Taniguchi has been featured in group shows at Ibid Projects in 2014 and 2015, this year she has had her debut solo show with Ibid Projects (London space). The artist also joined Galerie Perrotin this year with a début solo show in gallery’s Hong Kong space that closes a busy year for Maria Taniguchi. A much sought after artist, a first solo show in Japan is already scheduled with Taka Ishii Gallery in 2017.

 

Guan Xiao (b. 1983, China) 

 

Guan-Xiao_Photo_Lü-Bin_Ele-photo_2-750x400
Guan Xiao. Source: artBahrain
Guan Xiao's Installation View, photo by Mark Blower
Installation view of Guan Xiao’s Flattened Metal at ICA, photo by Mark Blower

 

The Chinese video artist and sculptor has a particularly memorable year. Becoming a mother in January 2016 didn’t slow down her artistic career, quite the opposite, she is seen everywhere in the last 12 months in group shows from Beijing to Moscow passing through Italy and the UK. Her most remarkable shows this year included her first solo institutional exhibition in the UK with a recent video triptych Action (2014) and new installation comprising six large printed screens, in front of which are sculptures made up of various materials, including speakers that emit new audio works. The artist also had two solo shows in France this year, both curated by Heidi Ballet, first at CAPC (Bordeaux, March – May), then at Jeu de Paume in Paris (June – Sept) as part of the satellite program, where the three-channel video work Weather Forecast visualises the personal change that someone who travels goes through, a process with a volatility that she compares with the fluctuation of the weather. As the year comes to a close, Guan brought the ICA show back home to her native country, presenting Guan Xiao : Elastic Sleep in Shanghai (Oct – Dec) with K11 Art Foundation.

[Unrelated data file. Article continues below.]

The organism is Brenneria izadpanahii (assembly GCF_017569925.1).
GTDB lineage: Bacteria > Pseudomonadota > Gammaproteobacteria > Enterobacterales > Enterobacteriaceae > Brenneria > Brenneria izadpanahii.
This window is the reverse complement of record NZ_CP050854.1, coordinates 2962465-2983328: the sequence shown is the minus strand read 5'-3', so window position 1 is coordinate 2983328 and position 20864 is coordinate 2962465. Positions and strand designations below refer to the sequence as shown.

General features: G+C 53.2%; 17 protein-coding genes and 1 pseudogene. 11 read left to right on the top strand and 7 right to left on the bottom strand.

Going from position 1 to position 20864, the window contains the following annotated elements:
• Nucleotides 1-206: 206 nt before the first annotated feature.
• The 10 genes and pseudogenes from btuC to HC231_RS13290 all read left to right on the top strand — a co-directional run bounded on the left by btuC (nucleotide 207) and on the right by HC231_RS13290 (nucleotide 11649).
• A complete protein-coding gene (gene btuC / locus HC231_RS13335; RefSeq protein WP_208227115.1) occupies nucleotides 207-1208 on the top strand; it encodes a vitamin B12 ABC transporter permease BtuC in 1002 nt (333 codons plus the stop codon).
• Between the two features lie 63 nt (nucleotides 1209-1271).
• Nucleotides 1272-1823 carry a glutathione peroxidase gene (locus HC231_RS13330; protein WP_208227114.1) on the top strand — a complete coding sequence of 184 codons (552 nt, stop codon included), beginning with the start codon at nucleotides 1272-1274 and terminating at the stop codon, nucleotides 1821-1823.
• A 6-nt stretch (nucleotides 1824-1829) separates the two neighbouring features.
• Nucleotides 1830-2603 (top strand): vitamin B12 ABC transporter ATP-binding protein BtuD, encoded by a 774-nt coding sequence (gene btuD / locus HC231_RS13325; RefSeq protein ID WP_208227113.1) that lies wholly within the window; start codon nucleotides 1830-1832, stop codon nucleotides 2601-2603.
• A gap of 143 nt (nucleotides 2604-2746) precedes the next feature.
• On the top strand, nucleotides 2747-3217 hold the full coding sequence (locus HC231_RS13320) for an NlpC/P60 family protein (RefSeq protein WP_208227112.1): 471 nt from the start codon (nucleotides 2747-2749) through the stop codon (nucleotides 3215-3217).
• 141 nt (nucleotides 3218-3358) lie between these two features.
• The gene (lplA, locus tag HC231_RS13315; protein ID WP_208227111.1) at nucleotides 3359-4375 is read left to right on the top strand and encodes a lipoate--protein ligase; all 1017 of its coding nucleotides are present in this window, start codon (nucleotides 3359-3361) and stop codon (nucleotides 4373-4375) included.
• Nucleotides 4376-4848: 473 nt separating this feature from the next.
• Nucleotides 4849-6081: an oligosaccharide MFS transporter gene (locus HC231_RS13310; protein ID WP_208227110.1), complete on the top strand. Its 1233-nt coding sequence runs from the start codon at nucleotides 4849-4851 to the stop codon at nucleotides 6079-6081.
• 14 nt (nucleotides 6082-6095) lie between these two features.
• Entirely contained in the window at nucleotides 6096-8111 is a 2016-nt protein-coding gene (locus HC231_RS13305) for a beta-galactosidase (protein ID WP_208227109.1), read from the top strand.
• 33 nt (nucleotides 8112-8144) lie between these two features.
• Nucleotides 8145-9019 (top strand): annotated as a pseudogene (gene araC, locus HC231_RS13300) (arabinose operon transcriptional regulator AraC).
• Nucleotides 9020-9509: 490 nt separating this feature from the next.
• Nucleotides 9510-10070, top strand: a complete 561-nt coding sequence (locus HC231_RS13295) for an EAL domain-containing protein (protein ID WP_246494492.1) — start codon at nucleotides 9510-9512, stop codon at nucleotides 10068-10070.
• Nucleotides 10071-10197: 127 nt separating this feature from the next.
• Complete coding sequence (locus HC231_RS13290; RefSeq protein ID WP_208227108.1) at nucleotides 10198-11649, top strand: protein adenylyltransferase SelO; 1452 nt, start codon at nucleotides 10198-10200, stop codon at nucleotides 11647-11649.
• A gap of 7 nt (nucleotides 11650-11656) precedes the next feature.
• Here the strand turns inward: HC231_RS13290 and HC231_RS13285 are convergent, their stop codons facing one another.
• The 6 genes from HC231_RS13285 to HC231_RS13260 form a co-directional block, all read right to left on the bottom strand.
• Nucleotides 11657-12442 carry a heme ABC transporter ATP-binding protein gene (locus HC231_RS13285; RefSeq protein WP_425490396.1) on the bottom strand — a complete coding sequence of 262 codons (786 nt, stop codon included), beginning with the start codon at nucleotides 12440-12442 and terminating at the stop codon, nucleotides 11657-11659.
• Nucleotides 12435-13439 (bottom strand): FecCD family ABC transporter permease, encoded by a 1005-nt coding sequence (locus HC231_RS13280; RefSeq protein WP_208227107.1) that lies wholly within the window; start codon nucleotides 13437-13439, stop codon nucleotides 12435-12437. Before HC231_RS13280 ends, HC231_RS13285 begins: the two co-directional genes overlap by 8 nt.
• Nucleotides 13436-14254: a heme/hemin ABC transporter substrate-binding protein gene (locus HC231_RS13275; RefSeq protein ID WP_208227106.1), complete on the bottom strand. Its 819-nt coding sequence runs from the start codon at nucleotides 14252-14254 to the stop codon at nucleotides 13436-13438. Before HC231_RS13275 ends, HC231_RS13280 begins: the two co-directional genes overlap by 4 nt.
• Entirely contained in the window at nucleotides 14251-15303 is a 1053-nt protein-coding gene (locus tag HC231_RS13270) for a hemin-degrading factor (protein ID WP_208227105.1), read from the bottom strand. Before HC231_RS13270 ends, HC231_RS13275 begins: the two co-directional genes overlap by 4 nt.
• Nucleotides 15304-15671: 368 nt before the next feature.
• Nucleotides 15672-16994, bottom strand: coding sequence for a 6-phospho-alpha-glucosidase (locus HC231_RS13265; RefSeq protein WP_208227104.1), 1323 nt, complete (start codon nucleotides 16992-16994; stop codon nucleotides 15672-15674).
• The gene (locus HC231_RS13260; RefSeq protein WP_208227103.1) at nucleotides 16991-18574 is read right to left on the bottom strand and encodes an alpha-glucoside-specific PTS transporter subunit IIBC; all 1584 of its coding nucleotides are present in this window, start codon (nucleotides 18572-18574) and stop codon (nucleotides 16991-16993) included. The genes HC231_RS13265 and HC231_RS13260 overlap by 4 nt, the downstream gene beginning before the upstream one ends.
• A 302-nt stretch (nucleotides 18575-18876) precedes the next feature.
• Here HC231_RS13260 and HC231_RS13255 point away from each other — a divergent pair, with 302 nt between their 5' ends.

Samson Young (b. 1977, Hong Kong) 

 

Samson Young
Samson Young

 

Take three words to best describe Samson Young’s art journey in 2016, they might be : challenge, challenge, and challenge!